BEN P. JOFFE, then a graduate student at University of Colorado, Boulder, Colorado, was awarded funding in April 2014 to aid research on 'White Robes, Matted Hair: Tibetan Renouncers, Institutional Authority, and the Mediation of Charisma in Exile,' supervised by Dr. Carole Ann McGranahan. Ngakpa/ma (m./f.) are long-haired, non-celibate, Tibetan Buddhist esoteric ritual specialists. Straddling lay and monastic worlds, they reside in a shifting third space of accommodation and resistance to mainstream structures. With the invasion of Tibet by China in 1950, Tibetan refugees across the globe have struggled to make a sovereign nation legible and legitimate in exile, and to rebuild their religious, political, and social-cultural institutions away from home. Today, the once de-centralized religious traditions of virtuoso ngakpa/mas are being preserved in durable institutions, fixed in texts, and taught increasingly to foreigners. Drawing on ethnographic fieldwork involving ngakpa/mas and their communities and institutions in India, this project examines how the politics of Tibetan religious power are playing out both in Tibetan exile communities and beyond them. The dissertation research focuses on how ngakpa/mas' highly valued yet sometimes contentious esoteric knowledge and charisma are being mediated, circulated, appropriated and contested in light of the increasing globalization of Tibetan Buddhism, and as part of drives to make legible a Tibetan nation and to both preserve and reform Tibetan culture in exile. Using ngakpa/mas' ambiguous charisma as a lens, this research shows how the forging of cultural coherence in exile involves both creativity and contradiction.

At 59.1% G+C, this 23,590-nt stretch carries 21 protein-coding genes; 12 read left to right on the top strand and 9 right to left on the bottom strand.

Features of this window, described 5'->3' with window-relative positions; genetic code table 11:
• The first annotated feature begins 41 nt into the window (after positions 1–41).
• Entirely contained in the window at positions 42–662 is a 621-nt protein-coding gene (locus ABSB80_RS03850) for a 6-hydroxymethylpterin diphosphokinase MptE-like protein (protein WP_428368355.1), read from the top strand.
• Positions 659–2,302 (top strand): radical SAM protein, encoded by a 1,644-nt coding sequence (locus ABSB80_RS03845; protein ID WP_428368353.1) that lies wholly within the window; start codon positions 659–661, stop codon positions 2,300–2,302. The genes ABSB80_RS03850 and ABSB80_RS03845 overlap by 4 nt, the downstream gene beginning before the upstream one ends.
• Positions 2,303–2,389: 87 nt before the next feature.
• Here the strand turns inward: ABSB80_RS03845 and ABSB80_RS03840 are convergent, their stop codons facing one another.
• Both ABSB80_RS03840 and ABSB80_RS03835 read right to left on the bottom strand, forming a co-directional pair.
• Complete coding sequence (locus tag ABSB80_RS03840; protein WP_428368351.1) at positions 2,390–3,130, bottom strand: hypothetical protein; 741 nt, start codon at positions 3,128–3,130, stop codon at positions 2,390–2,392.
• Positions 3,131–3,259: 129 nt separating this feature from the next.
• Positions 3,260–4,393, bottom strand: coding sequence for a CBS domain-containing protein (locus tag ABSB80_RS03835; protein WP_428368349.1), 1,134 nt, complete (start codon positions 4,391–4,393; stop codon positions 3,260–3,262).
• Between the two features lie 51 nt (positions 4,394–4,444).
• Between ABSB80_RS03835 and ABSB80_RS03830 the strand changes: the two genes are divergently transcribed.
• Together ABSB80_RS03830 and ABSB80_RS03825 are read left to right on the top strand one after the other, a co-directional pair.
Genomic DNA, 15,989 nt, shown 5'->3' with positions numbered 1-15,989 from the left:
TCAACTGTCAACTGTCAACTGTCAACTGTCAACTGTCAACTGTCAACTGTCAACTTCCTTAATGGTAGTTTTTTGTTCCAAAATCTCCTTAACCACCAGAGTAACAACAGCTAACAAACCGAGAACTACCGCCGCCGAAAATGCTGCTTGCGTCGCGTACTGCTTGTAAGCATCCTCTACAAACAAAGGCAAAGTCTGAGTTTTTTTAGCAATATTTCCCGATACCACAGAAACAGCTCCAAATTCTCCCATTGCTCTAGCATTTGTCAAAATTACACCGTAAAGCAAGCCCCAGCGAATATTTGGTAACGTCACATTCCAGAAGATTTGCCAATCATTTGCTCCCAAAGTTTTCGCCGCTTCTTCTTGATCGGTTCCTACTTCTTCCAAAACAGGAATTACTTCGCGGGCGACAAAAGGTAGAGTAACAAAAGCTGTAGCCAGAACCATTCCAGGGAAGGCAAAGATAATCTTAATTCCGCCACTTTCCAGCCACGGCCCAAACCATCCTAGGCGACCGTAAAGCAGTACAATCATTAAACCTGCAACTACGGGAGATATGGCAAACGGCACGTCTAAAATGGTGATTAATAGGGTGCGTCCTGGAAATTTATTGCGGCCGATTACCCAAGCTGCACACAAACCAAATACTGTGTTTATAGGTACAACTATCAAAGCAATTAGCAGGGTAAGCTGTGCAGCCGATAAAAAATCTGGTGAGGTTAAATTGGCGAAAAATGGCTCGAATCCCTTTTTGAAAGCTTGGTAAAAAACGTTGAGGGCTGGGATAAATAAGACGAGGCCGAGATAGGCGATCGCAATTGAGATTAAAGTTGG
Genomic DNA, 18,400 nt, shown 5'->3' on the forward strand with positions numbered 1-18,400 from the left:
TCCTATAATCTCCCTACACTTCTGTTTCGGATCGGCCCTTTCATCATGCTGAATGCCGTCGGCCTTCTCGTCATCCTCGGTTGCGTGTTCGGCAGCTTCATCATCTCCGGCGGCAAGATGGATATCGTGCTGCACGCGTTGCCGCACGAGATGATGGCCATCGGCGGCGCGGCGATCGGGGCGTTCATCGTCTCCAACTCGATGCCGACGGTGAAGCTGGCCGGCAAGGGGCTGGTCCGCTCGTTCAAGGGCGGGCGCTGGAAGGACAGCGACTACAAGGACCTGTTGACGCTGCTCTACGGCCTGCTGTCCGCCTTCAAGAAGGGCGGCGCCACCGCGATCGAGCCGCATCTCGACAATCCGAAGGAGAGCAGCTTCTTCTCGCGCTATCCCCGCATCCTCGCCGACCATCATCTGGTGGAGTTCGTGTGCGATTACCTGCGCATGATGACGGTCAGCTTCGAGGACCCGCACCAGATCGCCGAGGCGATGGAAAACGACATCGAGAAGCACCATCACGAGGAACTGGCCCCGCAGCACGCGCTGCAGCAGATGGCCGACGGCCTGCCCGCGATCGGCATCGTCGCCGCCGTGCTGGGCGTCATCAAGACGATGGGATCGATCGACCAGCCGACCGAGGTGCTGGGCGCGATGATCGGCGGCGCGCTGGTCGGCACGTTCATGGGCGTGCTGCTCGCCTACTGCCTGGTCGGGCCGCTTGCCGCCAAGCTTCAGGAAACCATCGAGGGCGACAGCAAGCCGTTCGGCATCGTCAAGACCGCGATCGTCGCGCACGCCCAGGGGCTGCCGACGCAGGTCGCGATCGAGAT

Dissertation Fieldwork Grant
Colorado, Boulder, U. of
Joffe, Ben Philip, U. of Colorado, Boulder, CO - To aid research on 'White Robes, Matted Hair: Tibetan Renouncers, Institutional Authority, and the Mediation of Charisma in Exile,' supervised by Dr. Carole Ann McGranahan